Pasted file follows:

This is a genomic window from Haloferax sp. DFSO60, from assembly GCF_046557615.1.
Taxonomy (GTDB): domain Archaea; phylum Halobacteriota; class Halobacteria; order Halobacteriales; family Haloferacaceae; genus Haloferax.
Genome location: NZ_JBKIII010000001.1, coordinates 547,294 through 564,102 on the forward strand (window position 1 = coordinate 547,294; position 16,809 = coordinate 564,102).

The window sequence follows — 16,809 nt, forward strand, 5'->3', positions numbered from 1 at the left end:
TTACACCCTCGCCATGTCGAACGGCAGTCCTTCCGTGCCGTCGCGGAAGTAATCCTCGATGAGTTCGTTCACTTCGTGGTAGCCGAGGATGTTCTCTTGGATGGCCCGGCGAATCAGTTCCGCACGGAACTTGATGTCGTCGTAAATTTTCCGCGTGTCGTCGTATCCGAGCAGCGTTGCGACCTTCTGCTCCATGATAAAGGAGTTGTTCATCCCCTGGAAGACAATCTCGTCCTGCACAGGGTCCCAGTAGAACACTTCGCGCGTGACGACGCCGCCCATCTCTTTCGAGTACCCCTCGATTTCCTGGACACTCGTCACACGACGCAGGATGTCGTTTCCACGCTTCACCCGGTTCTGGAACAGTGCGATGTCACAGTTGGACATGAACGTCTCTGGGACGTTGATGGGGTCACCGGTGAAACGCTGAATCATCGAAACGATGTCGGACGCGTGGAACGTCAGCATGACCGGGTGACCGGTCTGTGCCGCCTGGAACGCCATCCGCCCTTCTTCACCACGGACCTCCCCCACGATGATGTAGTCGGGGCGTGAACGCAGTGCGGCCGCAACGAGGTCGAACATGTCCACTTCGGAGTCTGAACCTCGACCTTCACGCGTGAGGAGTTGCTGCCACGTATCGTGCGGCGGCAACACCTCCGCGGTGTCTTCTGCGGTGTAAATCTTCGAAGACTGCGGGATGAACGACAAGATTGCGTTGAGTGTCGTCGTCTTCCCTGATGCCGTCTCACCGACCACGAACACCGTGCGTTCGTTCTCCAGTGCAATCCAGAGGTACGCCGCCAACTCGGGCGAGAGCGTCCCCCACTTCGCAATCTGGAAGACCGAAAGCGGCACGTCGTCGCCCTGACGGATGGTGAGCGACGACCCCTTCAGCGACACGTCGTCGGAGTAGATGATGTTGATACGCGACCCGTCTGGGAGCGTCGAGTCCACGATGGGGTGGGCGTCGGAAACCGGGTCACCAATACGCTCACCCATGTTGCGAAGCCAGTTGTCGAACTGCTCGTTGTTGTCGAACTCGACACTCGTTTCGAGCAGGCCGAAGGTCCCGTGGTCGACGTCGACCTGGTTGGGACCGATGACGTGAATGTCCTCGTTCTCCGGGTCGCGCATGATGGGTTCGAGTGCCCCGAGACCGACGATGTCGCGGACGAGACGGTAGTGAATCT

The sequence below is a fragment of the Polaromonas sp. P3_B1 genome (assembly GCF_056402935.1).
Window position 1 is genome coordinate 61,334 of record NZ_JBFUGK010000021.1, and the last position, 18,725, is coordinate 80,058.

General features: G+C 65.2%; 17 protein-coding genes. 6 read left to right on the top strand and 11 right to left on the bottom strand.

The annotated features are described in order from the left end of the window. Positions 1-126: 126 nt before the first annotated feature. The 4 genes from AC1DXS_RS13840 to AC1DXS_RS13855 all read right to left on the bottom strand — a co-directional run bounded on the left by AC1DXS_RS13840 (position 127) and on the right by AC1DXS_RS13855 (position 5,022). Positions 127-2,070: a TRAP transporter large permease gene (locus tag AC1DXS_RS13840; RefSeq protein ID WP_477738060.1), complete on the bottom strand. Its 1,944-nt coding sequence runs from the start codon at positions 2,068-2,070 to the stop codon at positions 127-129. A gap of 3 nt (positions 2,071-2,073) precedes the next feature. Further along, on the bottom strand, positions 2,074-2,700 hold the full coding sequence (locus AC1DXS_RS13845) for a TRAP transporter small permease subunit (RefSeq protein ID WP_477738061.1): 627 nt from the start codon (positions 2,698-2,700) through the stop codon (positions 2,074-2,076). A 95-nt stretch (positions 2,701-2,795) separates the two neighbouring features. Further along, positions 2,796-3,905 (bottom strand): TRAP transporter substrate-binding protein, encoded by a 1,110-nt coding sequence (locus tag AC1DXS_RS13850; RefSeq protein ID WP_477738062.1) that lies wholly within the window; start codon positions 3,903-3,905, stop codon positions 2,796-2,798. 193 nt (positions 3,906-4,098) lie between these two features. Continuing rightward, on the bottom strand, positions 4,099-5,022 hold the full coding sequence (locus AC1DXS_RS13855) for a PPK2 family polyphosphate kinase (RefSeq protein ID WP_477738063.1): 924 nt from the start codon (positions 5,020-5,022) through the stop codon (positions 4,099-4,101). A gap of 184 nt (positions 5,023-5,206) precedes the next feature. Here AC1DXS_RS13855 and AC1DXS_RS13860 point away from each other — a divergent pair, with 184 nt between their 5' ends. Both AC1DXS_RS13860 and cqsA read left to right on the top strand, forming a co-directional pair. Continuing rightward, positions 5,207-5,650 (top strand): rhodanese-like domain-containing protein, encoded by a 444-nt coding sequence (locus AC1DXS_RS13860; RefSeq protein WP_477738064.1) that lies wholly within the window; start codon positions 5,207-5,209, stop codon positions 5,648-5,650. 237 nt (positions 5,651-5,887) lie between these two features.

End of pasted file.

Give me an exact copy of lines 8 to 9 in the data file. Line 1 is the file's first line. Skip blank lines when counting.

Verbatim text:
General features: G+C 65.2%; 17 protein-coding genes. 6 read left to right on the top strand and 11 right to left on the bottom strand.

The annotated features are described in order from the left end of the window. Positions 1-126: 126 nt before the first annotated feature. The 4 genes from AC1DXS_RS13840 to AC1DXS_RS13855 all read right to left on the bottom strand — a co-directional run bounded on the left by AC1DXS_RS13840 (position 127) and on the right by AC1DXS_RS13855 (position 5,022). Positions 127-2,070: a TRAP transporter large permease gene (locus tag AC1DXS_RS13840; RefSeq protein ID WP_477738060.1), complete on the bottom strand. Its 1,944-nt coding sequence runs from the start codon at positions 2,068-2,070 to the stop codon at positions 127-129. A gap of 3 nt (positions 2,071-2,073) precedes the next feature. Further along, on the bottom strand, positions 2,074-2,700 hold the full coding sequence (locus AC1DXS_RS13845) for a TRAP transporter small permease subunit (RefSeq protein ID WP_477738061.1): 627 nt from the start codon (positions 2,698-2,700) through the stop codon (positions 2,074-2,076). A 95-nt stretch (positions 2,701-2,795) separates the two neighbouring features. Further along, positions 2,796-3,905 (bottom strand): TRAP transporter substrate-binding protein, encoded by a 1,110-nt coding sequence (locus tag AC1DXS_RS13850; RefSeq protein ID WP_477738062.1) that lies wholly within the window; start codon positions 3,903-3,905, stop codon positions 2,796-2,798. 193 nt (positions 3,906-4,098) lie between these two features. Continuing rightward, on the bottom strand, positions 4,099-5,022 hold the full coding sequence (locus AC1DXS_RS13855) for a PPK2 family polyphosphate kinase (RefSeq protein ID WP_477738063.1): 924 nt from the start codon (positions 5,020-5,022) through the stop codon (positions 4,099-4,101). A gap of 184 nt (positions 5,023-5,206) precedes the next feature. Here AC1DXS_RS13855 and AC1DXS_RS13860 point away from each other — a divergent pair, with 184 nt between their 5' ends. Both AC1DXS_RS13860 and cqsA read left to right on the top strand, forming a co-directional pair. Continuing rightward, positions 5,207-5,650 (top strand): rhodanese-like domain-containing protein, encoded by a 444-nt coding sequence (locus AC1DXS_RS13860; RefSeq protein WP_477738064.1) that lies wholly within the window; start codon positions 5,207-5,209, stop codon positions 5,648-5,650. 237 nt (positions 5,651-5,887) lie between these two features.